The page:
This spring Associate Professor in the Department of Horticultural Science Julie Grossman led a contingent of faculty, staff, and undergraduate students from UMN, Kansas State University, and the University of Kentucky, to study culture and agriculture in Appalachia, where the poverty and food insecurity in the region have stimulated many innovations in food production.
The Masters of Professional Studies in Horticultural Science gave this graduate the education she needed to do her job better.
Highlights from the 2018-2019 academic year.
Golf courses are often viewed as elitist playgrounds that consume land and require extensive inputs of fertilizers, pesticides, and water. They tend to be contained within a community and only perceived as valuable assets by those that use them for recreation. But what are the unseen benefits that golf courses contribute to the surrounding communities?
Mai Moua is no stranger to cover crops; but neither is she a follower. She’s an innovator growing a variety of vegetables and flowers for local farmers markets, food co-ops and the HAFA Flower CSA, and her practices helped inspire a collaborative research project between HAFA and Dr. Julie Grossman’s lab at the University of Minnesota’s Department of Horticultural Science.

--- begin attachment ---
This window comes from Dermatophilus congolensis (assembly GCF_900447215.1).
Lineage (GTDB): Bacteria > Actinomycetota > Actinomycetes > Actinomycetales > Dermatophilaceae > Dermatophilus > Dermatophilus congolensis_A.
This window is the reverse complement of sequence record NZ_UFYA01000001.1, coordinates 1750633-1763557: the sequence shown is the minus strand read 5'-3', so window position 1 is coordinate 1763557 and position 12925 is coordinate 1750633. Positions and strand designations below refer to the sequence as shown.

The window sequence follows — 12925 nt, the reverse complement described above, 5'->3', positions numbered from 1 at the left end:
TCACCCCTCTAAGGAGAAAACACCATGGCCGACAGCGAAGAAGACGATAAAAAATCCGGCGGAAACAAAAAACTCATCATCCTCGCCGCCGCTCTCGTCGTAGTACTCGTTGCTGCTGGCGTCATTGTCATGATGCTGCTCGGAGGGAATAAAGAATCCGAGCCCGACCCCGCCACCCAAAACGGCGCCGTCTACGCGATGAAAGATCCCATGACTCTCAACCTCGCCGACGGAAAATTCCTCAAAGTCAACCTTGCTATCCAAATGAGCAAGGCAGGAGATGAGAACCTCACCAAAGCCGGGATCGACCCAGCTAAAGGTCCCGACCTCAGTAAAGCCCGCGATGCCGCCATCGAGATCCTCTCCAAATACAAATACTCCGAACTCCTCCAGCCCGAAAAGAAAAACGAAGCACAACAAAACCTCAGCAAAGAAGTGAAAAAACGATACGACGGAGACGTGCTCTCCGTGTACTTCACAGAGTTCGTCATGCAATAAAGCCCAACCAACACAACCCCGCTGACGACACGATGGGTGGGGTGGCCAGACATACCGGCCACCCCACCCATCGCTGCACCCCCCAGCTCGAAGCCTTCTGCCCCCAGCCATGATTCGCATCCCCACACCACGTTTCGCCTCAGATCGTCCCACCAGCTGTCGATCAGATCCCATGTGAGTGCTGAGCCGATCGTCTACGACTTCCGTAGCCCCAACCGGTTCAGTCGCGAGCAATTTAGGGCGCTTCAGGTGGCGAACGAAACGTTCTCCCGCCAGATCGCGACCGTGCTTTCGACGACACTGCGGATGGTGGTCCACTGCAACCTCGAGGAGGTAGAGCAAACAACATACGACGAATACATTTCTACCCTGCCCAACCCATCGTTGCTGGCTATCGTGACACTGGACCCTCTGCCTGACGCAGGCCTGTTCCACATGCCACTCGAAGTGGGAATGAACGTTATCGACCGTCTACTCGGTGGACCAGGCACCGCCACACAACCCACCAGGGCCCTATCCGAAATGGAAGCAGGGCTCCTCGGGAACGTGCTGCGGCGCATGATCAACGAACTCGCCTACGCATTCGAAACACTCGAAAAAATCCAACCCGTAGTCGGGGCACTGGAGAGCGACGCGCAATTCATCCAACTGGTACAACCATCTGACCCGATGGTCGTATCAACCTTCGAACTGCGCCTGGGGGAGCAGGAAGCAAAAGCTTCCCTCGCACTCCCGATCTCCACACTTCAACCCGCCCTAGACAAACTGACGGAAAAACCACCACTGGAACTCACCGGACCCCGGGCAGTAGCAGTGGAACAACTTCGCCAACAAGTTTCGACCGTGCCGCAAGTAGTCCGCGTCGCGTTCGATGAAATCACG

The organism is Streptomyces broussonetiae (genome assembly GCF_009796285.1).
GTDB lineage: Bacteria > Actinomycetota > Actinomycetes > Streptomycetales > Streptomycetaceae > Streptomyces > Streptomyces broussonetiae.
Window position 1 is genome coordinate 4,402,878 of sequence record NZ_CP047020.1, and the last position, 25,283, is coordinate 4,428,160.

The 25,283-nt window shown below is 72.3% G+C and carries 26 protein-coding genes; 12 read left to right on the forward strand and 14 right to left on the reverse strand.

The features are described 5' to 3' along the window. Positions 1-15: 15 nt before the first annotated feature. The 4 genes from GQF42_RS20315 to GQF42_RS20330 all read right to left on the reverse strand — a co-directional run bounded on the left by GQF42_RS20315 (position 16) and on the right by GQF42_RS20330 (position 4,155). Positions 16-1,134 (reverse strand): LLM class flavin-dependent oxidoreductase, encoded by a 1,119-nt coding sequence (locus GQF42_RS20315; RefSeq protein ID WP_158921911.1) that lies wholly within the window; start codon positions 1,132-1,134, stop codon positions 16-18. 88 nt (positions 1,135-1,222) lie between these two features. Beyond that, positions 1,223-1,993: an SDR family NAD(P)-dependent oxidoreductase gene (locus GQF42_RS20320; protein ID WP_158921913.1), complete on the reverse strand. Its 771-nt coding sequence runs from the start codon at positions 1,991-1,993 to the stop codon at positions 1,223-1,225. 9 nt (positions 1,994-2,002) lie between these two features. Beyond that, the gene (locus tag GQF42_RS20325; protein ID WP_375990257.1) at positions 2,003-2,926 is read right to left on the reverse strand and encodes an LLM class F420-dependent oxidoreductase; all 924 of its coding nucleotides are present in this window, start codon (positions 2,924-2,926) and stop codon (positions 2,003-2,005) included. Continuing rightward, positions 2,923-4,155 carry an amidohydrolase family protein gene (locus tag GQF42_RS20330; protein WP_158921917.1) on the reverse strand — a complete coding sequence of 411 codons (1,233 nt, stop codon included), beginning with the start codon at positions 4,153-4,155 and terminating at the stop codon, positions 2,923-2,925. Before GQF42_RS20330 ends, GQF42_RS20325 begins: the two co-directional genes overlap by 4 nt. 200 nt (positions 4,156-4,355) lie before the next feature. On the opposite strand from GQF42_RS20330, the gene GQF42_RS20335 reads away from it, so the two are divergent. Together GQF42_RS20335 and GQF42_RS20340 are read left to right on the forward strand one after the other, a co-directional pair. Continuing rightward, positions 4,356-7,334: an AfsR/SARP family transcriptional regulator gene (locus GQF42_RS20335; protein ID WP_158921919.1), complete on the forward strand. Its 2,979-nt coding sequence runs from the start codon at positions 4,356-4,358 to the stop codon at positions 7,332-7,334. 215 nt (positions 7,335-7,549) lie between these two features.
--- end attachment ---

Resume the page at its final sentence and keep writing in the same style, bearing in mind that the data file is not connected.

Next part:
With over 150 local breweries stretching from Luverne to Ranier, Minnesota might very well be the land of ten thousand beers. Combine Minnesota’s rich agricultural industry with dozens of breweries opening in rural and urban farming communities, and a unique collaboration opportunity arises. This Department of Horticultural Science graduate student is hoping to combine Minnesota’s love of beer and agriculture in an unlikely way: wastewater.
We’ve all been there - you are invited to a holiday party and tasked with bringing the wine, but where to start? We asked Drew Horton, enology specialist at the UMN Horticultural Research Center, and graduate student, Anna Underhill, their tips on the art of choosing the perfect wine.
It’s hard to think about learning horticulture without first learning how to propagate plants. HORT 1001 (informally known as “Plant Prop”) has been around as long as we have been teaching horticulture at the University. Many faculty have taught the course over the years, but the glue that has always held the course together is the lab, that is where the magic happens. . .
You can’t visit a nursery, greenhouse, or your neighbor’s back porch without seeing them: black plastic pots. Department of Horticultural Science graduate student takes issue with that blind acceptance in defense of the root system. George Guenthner tries to find an answer to the burning question: just how much heat can a root system take?
Like many students, Melanie Ruha was not exposed to horticulture until partway through college. She never thought horticulture was something you could make a career of. Internships, scholarships, and study abroad opportunities helped to solidify her choice of majors and guide her career plans.